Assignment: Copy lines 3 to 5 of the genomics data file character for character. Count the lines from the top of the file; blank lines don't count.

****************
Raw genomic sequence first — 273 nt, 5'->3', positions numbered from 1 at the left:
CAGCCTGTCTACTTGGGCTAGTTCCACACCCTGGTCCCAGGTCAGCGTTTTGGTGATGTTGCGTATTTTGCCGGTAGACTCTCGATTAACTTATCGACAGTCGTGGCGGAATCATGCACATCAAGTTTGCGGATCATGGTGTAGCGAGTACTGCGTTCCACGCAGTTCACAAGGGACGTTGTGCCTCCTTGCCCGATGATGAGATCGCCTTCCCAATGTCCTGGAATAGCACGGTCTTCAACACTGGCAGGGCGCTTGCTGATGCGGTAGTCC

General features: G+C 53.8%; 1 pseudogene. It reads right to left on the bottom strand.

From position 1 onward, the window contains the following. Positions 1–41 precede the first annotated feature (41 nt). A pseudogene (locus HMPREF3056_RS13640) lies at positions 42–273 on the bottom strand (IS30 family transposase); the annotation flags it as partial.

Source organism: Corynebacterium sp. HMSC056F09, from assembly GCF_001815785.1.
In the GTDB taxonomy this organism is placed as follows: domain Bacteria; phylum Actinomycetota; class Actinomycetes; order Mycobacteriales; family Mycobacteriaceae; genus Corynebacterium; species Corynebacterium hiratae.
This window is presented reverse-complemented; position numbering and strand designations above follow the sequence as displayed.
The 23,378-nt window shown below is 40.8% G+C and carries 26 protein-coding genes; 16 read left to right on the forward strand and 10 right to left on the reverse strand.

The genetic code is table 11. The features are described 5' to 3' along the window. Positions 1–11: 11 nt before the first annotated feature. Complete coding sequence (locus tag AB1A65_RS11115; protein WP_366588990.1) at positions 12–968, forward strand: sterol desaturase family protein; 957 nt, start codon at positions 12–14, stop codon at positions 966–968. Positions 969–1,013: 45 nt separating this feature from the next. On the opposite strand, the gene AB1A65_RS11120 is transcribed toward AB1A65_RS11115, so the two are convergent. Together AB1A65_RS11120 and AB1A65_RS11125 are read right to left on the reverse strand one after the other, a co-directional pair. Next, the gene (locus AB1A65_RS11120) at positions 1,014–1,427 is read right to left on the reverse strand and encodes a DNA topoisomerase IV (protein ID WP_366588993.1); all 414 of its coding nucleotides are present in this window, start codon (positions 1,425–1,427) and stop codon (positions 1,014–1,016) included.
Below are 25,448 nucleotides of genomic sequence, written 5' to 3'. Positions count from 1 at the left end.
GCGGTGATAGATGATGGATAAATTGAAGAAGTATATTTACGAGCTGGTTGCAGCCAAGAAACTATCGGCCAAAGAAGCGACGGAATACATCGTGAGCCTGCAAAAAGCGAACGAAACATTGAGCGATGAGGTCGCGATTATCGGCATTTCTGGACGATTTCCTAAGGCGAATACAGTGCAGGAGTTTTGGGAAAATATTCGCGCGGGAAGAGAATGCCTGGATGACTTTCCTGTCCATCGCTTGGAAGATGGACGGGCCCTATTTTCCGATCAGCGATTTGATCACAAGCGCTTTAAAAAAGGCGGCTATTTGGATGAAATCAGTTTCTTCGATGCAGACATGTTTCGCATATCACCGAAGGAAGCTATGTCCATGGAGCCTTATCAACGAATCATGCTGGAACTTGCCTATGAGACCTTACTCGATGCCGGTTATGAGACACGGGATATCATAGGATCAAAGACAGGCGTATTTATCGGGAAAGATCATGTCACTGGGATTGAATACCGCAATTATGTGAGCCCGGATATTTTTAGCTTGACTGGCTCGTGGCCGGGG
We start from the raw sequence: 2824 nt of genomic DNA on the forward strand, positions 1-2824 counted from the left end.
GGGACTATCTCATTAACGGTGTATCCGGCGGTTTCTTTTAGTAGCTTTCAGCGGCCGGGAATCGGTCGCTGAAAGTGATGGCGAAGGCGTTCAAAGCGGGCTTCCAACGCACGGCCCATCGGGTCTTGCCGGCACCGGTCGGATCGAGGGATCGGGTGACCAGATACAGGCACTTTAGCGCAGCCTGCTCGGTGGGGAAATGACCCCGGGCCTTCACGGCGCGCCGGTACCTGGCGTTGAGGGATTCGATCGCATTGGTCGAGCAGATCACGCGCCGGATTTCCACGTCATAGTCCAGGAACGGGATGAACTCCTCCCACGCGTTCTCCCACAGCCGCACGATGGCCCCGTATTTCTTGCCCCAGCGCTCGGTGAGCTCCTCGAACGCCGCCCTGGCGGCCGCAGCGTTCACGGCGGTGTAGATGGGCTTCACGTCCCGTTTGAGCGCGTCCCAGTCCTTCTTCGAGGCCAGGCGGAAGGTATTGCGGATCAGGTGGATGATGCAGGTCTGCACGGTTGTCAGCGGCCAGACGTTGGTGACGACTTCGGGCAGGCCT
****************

General features: G+C 53.8%; 1 pseudogene. It reads right to left on the bottom strand.

From position 1 onward, the window contains the following. Positions 1–41 precede the first annotated feature (41 nt). A pseudogene (locus HMPREF3056_RS13640) lies at positions 42–273 on the bottom strand (IS30 family transposase); the annotation flags it as partial.

Source organism: Corynebacterium sp. HMSC056F09, from assembly GCF_001815785.1.